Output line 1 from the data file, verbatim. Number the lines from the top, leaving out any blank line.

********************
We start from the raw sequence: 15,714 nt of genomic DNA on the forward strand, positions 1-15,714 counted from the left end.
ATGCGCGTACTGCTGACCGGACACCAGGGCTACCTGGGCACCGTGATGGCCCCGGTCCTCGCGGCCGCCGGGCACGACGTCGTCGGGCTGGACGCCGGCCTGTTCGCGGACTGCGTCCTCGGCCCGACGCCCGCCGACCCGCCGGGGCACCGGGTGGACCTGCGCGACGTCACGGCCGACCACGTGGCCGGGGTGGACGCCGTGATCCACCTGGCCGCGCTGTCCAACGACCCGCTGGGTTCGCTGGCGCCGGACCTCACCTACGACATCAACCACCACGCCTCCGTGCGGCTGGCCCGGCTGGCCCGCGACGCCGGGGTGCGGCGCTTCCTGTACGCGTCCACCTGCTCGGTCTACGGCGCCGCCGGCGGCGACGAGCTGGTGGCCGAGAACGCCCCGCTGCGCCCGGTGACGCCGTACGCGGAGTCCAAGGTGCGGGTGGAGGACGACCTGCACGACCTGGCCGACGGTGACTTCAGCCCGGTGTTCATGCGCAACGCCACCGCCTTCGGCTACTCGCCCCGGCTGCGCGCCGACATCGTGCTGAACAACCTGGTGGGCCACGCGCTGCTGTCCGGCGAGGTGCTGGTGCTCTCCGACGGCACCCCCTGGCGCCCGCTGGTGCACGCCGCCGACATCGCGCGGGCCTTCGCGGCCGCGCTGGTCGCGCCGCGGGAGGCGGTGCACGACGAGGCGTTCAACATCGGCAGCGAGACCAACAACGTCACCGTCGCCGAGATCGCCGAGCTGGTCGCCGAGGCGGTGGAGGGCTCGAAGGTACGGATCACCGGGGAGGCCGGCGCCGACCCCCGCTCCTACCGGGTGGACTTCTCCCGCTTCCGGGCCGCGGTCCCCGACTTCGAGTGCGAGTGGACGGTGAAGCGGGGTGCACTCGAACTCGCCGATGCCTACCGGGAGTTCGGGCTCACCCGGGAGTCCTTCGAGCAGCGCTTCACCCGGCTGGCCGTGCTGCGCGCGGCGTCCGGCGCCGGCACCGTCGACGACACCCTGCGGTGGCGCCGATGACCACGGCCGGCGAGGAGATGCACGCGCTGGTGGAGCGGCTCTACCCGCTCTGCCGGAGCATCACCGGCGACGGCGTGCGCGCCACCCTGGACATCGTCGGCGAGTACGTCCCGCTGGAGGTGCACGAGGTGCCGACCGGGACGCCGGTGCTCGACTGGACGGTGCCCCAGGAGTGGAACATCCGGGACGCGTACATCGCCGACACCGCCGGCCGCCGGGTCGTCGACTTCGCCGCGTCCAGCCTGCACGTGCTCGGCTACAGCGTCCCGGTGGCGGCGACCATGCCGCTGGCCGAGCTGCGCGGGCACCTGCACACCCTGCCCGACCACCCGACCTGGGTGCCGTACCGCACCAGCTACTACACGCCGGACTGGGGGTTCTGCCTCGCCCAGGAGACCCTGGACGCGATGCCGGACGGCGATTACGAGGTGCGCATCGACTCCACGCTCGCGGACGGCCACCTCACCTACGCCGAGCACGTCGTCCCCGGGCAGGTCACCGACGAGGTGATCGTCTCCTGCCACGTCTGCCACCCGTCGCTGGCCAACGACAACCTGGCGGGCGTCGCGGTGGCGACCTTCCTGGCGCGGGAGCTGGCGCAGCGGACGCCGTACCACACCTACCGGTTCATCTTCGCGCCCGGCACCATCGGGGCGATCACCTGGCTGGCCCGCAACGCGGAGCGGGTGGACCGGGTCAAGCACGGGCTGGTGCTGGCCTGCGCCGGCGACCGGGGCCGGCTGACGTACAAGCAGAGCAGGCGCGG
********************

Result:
We start from the raw sequence: 15,714 nt of genomic DNA on the forward strand, positions 1-15,714 counted from the left end.